Letters of Intent (LOI) - Sellers Beware!
A Letter of Intent can be used for many purposes. In this brief discussion, we will address its use by the owner of a business, the Seller, and a potential Buyer.
Both Buyers and Sellers have an interest in assuring that after signing a Letter of Intent and following due diligence a closing occurs! Some years ago, we commented on the large number of these transactions that failed to close. Let’s update and revisit this topic.
The key provisions in a Letter of Intent, sometimes referred to as a Term Sheet or Memorandum of Understanding, can impact the closing rate after submission and acceptance. There is another document in common usage, an Indication of Interest, but it falls short of being a LOI and Sellers should be wary when it is the only document presented prior to Buyers due diligence.
Sellers should be particularly on guard, since they incur disclosure risk, as well as significant cost in going through the due diligence process. Once committed, they and their advisors must do everything they can to assure the closing of the transaction. In today’s market, there are many more Buyers than Sellers, so a properly advised Seller can insist that the Letter of Intent be drafted in the manner most likely to result in a closing. How?
The seller needs to make sure he/she has an experienced transactional team in place. First and foremost, this means an experienced transactional attorney. Your attorney may or may not have the background necessary, but in any event, you should be properly represented. There is a lot of money involved, and you have only one chance to sell your business. To repeat, it is important that you have an experienced transactional attorney!
The Seller should take the necessary steps to ensure that the information provided to prospective Buyers is accurate to the best of their knowledge. Prior to due diligence, the Buyer is wholly dependent on information provided by the Seller. CPA prepared audited or reviewed statements (not compiled) with full footnote disclosure must be in accordance with Generally Accepted Accounting Principles (GAAP). Many Buyers are engaging experts to perform a Quality of Earning Review. Please refer to (or request) an earlier MSA Article for an explanation of what this Review entails. Deviations from GAAP will be reported upon in this process and can give the Buyer cause to withdraw from the transaction. In fact, many of the transactions that fail to close do so because this report picks up serious changes in reported earnings. Sale price is of course, significantly dependent on reported earnings. A Seller will save timeand money by having a qualified CPA review its financial information for compliance with GAAP before presenting it to the Buyer.
We further suggest that you have your financial advisors rigorously review your forward-looking financial information (projections and forecasts) and the assumptions supporting them. It is well worth the money.
Today’s Buyers, whether entrepreneurs or Private Equity Funds are significantly different from those of ten years ago. Private Equity (PE) funds have people running them that are experienced Buyers with years of transactional experience. It is in their interest to insert as many “escape clauses” into the LOI as they can. It is the Seller and his advisor’s responsibility to resist and mitigate these attempts.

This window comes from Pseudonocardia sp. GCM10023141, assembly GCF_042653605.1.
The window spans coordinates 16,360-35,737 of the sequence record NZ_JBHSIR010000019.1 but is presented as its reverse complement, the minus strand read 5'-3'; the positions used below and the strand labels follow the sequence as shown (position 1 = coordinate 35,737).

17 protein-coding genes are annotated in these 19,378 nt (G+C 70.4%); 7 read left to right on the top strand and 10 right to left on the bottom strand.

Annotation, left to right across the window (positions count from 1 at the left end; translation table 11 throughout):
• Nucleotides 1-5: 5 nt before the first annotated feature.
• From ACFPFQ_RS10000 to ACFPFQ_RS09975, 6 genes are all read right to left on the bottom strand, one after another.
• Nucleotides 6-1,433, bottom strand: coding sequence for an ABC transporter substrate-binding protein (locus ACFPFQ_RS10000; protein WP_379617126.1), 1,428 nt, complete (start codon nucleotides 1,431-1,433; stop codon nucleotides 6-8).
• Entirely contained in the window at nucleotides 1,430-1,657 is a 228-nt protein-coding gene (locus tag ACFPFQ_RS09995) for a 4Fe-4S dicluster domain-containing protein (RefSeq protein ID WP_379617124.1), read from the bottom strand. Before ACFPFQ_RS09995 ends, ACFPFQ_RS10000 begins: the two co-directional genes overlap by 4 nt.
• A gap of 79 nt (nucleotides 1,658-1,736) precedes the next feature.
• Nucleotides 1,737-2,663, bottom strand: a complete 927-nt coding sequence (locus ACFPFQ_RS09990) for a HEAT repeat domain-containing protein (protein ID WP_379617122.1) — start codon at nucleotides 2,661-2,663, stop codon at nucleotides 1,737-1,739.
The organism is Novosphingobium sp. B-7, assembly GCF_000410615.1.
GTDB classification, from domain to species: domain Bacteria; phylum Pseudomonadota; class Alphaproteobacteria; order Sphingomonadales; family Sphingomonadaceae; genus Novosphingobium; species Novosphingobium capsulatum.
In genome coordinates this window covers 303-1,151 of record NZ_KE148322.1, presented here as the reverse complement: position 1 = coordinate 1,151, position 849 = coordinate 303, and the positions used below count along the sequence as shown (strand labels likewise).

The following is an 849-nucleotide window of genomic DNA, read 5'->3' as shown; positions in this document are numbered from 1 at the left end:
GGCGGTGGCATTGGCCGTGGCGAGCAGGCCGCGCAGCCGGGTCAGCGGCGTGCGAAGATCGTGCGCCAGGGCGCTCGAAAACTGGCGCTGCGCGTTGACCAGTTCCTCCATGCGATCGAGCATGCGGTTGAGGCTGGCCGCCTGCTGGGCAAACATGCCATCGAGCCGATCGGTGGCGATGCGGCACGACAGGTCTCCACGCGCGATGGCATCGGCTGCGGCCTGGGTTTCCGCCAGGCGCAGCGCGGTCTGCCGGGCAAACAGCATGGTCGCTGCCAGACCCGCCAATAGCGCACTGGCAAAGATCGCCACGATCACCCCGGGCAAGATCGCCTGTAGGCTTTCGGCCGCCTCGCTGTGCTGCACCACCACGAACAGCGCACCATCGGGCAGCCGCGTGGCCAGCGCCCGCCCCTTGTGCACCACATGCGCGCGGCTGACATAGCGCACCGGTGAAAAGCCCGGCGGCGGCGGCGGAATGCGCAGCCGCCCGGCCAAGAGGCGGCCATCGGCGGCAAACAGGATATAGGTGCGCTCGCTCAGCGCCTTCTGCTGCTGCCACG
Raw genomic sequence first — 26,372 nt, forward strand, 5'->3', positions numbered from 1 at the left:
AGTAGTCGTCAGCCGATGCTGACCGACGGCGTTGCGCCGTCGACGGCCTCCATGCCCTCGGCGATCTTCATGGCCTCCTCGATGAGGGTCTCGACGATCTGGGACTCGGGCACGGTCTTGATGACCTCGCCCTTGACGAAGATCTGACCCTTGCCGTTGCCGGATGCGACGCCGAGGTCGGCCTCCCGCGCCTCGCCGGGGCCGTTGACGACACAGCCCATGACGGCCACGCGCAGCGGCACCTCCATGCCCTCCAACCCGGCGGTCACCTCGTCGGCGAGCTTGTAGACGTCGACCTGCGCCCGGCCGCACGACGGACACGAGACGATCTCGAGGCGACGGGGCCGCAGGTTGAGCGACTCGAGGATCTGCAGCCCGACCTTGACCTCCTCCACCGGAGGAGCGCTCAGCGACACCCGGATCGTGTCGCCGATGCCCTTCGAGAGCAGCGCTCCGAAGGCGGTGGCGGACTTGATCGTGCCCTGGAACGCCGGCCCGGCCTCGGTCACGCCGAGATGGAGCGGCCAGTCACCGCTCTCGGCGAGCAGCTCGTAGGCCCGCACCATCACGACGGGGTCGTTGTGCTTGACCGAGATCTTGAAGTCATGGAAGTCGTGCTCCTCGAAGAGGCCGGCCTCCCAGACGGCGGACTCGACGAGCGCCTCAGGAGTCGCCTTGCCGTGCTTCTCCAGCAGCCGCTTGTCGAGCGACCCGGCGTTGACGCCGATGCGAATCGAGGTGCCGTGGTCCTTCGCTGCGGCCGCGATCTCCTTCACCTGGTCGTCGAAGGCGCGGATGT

The Letter of Intent should spell out in detail the major points in the transaction. Leaving them for the final Purchase Agreement exposes the Seller to the risk that there may be disagreement regarding key provisions including: employment contacts and who will have them, post-closing roles and responsibilities of the former owners, non-compete agreements, the representations and warranties expected by the Buyers, the purchase price and terms of any seller note, earn out provisions, the amount of any hold backs that the Buyer will have to insure the accuracy of the representations and warranties, and other key provisions. The more detail in the LOI, the less chance there is of a transaction failing because of the parties’ inability to agree on an important point.
While it is usually impractical and even undesirable to sign a binding LOI, any contingencies that the Buyer requires should be clearly spelled out. The most frequent contingency we have encountered over the years, particularly with non-fund buyers, is a financing contingency. In today’s market, most Sellers can assume the availability of financing, and so should consider this clause as potentially no more than an opportunity for the prospective Buyer to withdraw from the transaction. We have less frequently seen contingencies for the outcome of environmental studies, for the successful awarding of a key customer order, for completion of a related transaction, and for the verification or achievement of financial results.
Because of the significant fees and internal resources consumed in the process of buying or selling a business, either the Buyer or the Seller may require a breakup fee from the party withdrawing from the transaction. This is sometimes referred to as a Termination Fee if due from the Seller, or a Reverse Termination Fee if due from the Buyer. Some of the most successful transaction people we have worked with employ this devise to assure their success in closing a transaction. This is part of the executed, detailed Letter of Intent which clearly defines the terms of the entire transaction.
For potential sellers, good luck! If you heed the advice offered in this article, it is much more likely that a Letter of Intent executed by the parties will result in a closed transaction.
Feel free to call any Mid-States team member if you have any questions or if you need a referral to an experienced transactional attorney. We welcome discussion and comment on this or any of our Newsletter articles.
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